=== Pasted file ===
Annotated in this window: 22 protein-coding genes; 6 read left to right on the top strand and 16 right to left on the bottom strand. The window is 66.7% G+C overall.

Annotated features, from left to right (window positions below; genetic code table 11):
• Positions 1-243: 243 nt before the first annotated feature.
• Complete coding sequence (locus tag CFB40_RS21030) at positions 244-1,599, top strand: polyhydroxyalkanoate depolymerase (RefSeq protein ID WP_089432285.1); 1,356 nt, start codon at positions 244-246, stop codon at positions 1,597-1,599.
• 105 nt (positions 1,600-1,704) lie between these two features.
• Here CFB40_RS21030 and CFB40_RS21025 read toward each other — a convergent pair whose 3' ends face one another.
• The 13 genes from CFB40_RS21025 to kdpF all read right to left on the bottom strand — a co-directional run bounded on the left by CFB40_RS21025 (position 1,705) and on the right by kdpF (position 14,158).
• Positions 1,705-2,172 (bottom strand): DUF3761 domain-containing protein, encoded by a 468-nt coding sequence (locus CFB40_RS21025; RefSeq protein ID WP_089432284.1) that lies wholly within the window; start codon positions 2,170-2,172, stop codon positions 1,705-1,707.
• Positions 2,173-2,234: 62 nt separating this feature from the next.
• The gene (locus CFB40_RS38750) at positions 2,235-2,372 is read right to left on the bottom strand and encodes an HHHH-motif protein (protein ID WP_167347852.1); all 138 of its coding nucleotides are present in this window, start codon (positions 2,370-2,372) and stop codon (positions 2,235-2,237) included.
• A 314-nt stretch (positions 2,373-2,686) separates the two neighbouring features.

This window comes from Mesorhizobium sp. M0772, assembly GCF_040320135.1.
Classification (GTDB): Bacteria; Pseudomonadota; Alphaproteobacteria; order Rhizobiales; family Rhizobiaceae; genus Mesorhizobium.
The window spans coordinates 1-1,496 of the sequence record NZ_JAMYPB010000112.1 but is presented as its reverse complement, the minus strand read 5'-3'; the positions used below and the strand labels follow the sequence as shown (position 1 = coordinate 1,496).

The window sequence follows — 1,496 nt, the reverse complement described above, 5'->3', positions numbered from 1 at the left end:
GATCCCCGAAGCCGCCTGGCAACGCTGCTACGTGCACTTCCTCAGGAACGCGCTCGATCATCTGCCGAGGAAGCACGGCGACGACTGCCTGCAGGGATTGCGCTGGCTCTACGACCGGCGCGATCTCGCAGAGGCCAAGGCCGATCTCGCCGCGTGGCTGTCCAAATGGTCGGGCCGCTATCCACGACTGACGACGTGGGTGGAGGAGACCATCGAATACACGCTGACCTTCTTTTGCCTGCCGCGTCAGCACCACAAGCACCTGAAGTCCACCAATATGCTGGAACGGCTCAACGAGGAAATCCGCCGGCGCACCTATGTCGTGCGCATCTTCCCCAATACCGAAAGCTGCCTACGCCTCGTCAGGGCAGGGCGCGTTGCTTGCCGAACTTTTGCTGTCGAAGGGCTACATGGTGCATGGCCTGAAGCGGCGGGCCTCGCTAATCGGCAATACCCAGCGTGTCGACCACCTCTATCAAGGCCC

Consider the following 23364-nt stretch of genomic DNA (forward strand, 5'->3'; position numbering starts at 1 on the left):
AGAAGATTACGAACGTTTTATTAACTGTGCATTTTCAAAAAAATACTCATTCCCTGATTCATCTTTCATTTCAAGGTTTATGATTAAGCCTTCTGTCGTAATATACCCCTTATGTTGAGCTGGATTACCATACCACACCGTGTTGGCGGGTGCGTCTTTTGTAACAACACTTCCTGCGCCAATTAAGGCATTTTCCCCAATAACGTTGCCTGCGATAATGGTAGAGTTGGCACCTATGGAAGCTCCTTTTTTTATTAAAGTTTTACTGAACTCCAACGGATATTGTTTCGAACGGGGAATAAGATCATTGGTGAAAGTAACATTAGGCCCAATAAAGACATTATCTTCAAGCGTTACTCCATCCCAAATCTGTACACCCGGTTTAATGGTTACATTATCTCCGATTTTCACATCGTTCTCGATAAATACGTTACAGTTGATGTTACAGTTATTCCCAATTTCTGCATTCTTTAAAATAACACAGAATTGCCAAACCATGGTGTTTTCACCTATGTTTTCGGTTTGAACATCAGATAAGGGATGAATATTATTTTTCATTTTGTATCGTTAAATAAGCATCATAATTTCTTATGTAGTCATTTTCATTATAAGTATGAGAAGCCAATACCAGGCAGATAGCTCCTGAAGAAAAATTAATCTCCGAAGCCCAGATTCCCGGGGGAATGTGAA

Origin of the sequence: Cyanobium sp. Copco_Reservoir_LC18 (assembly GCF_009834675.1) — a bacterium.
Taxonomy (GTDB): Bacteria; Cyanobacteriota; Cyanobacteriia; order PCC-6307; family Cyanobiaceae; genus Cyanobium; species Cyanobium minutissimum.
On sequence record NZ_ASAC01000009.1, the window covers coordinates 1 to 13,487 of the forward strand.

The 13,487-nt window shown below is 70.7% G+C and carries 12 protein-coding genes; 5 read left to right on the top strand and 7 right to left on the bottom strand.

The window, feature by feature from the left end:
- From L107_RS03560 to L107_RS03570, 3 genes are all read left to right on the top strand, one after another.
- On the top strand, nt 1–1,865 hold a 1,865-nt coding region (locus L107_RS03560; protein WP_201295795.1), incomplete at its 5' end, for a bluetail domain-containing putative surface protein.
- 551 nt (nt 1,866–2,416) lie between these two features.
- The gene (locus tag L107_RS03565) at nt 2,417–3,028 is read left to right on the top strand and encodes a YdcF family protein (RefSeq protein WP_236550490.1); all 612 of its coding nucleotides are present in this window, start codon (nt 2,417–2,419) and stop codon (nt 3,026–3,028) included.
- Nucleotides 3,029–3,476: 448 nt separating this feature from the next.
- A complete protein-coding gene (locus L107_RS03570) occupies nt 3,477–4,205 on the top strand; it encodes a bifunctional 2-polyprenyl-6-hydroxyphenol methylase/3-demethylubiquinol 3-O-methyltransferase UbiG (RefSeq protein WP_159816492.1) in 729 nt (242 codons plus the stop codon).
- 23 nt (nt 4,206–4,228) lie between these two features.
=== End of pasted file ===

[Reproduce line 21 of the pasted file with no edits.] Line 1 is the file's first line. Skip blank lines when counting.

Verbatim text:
On sequence record NZ_ASAC01000009.1, the window covers coordinates 1 to 13,487 of the forward strand.